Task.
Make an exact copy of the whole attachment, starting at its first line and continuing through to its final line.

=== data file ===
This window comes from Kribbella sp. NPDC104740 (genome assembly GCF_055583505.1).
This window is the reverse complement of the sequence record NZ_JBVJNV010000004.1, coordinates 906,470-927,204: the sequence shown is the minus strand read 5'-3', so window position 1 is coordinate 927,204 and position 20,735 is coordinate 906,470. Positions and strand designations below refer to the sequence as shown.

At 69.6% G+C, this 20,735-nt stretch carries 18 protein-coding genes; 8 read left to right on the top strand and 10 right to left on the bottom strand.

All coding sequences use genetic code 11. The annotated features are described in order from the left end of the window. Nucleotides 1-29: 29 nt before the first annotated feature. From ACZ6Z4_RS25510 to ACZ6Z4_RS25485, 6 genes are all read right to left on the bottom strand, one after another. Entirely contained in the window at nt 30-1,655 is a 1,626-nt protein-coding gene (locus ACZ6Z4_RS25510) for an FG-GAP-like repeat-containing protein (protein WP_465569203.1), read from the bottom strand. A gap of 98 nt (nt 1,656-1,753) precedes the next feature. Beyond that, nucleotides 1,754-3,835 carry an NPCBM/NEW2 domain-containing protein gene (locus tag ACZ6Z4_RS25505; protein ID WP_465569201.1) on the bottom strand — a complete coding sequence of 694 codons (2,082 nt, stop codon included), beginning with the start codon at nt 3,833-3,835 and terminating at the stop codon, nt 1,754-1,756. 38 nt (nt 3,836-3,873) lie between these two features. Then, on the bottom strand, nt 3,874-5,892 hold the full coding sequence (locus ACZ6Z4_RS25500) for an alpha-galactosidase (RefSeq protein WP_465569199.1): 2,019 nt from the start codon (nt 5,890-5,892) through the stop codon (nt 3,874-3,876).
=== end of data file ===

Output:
This window comes from Kribbella sp. NPDC104740 (genome assembly GCF_055583505.1).
This window is the reverse complement of the sequence record NZ_JBVJNV010000004.1, coordinates 906,470-927,204: the sequence shown is the minus strand read 5'-3', so window position 1 is coordinate 927,204 and position 20,735 is coordinate 906,470. Positions and strand designations below refer to the sequence as shown.

At 69.6% G+C, this 20,735-nt stretch carries 18 protein-coding genes; 8 read left to right on the top strand and 10 right to left on the bottom strand.

All coding sequences use genetic code 11. The annotated features are described in order from the left end of the window. Nucleotides 1-29: 29 nt before the first annotated feature. From ACZ6Z4_RS25510 to ACZ6Z4_RS25485, 6 genes are all read right to left on the bottom strand, one after another. Entirely contained in the window at nt 30-1,655 is a 1,626-nt protein-coding gene (locus ACZ6Z4_RS25510) for an FG-GAP-like repeat-containing protein (protein WP_465569203.1), read from the bottom strand. A gap of 98 nt (nt 1,656-1,753) precedes the next feature. Beyond that, nucleotides 1,754-3,835 carry an NPCBM/NEW2 domain-containing protein gene (locus tag ACZ6Z4_RS25505; protein ID WP_465569201.1) on the bottom strand — a complete coding sequence of 694 codons (2,082 nt, stop codon included), beginning with the start codon at nt 3,833-3,835 and terminating at the stop codon, nt 1,754-1,756. 38 nt (nt 3,836-3,873) lie between these two features. Then, on the bottom strand, nt 3,874-5,892 hold the full coding sequence (locus ACZ6Z4_RS25500) for an alpha-galactosidase (RefSeq protein WP_465569199.1): 2,019 nt from the start codon (nt 5,890-5,892) through the stop codon (nt 3,874-3,876).